Biography Laud Stegner's Realistic Writing, Teaching Career

By McClatchy- | Tribune-Review/Pittsburgh Tribune-Review, February 17, 2008 | Go to article overview

Biography Laud Stegner's Realistic Writing, Teaching Career


McClatchy-, Tribune-Review/Pittsburgh Tribune-Review


Wallace Stegner (1909-93) liked to refer to the hub of American publishing in the east as "headquarters." He said it deadpan, as a Westerner might, but his stature as his era's great literary "authority on the American West" conveyed the sardonic edge.

Stegner had good cause to be snippy. The industry's ever- changing enthusiasms -- from Jewish-American fiction to Indian- American fiction to graphic novels -- have never included fiction about Stegner's core territory of the "interior West."

For Manhattan editors, "going West" means heading crosstown to their apartments.

That sustains Stegner's importance. If, as Philip L. Fradkin states in his ambitious exploration of the novelist's life, Stegner remains our literary "spokesperson for the region," it's partly because the eastern literary establishment makes it so hard for anyone to replace him.

Yet does Stegner merit a third full-scale biography? He does. First, his 13 novels, eight nonfiction books and 242 articles, including "The Wilderness Letter" (1961), a modern manifesto for conservationists, carry weight. While Stegner didn't, like Saul Bellow, consistently turn out masterpieces, novels such as the Pulitzer Prize-winning "Angle of Repose" (1971) and "The Big Rock Candy Mountain" (1943) endure as quality work, as do a number of his nonfiction books.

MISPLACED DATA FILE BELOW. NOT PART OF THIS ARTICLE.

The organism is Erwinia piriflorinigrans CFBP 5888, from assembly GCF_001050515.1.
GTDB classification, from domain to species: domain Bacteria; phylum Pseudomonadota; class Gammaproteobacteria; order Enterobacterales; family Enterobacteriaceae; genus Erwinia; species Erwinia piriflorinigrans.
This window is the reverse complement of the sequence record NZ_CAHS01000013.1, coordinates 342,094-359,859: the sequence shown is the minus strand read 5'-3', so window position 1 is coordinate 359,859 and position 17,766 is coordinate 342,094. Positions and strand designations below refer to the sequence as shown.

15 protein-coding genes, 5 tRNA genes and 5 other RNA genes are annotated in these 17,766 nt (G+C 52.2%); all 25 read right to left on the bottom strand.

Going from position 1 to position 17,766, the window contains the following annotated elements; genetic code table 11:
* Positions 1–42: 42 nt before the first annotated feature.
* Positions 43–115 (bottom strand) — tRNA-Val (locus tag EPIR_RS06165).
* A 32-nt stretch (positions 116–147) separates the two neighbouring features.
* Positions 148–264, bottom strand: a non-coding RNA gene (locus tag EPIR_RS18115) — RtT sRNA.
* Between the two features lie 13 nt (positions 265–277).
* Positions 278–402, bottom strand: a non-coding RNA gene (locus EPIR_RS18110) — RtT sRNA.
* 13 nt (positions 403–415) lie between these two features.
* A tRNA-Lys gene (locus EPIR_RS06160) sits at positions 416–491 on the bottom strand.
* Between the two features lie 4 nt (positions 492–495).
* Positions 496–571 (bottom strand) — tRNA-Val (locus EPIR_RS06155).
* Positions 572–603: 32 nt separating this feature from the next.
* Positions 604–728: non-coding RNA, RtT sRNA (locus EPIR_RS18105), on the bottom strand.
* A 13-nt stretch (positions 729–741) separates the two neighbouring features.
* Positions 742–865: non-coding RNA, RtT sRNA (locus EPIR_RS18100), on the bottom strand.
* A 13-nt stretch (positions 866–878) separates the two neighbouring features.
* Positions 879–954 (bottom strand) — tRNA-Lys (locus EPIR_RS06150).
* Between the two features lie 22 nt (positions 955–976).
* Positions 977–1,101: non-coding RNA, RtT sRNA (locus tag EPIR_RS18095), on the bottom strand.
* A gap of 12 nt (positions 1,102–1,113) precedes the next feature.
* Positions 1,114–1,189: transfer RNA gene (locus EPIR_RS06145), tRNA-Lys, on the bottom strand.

Second, Stegner, who started to teach writing after graduating from the University of Utah in 1930, continued to do so for 41 years, first at Iowa, Bread Loaf, Harvard and Wisconsin, then at Stanford, whose prestigious program he built. As a co-creator of the "creative writing industry," Stegner transformed literature by popularizing the idea that young people can be taught how to write it.

Third, Stegner established, in his own work and in that of mentorees such as Wendell Berry and Edward Abbey, an honored place for realistic writing about the West. Under his aegis, the West's vulnerable wilderness, bedeviling aridity and exposure to exploitation transcended the cowboy and Indian themes of pulp fiction.

Fradkin, an environmental historian, says the two earlier biographies of Stegner came from literature professors who didn't attend enough to his "flawed" humanity. Fradkin's chief feat is to dig deeper into Stegner's childhood bond with nature, which led the introspective author to become a "reluctant" conservationist toward the end of his career.

Stegner experienced a hardscrabble childhood. His father, George, a failed farmer and career bootlegger, dragged long-suffering wife Hilda and their two boys to remote locations. …

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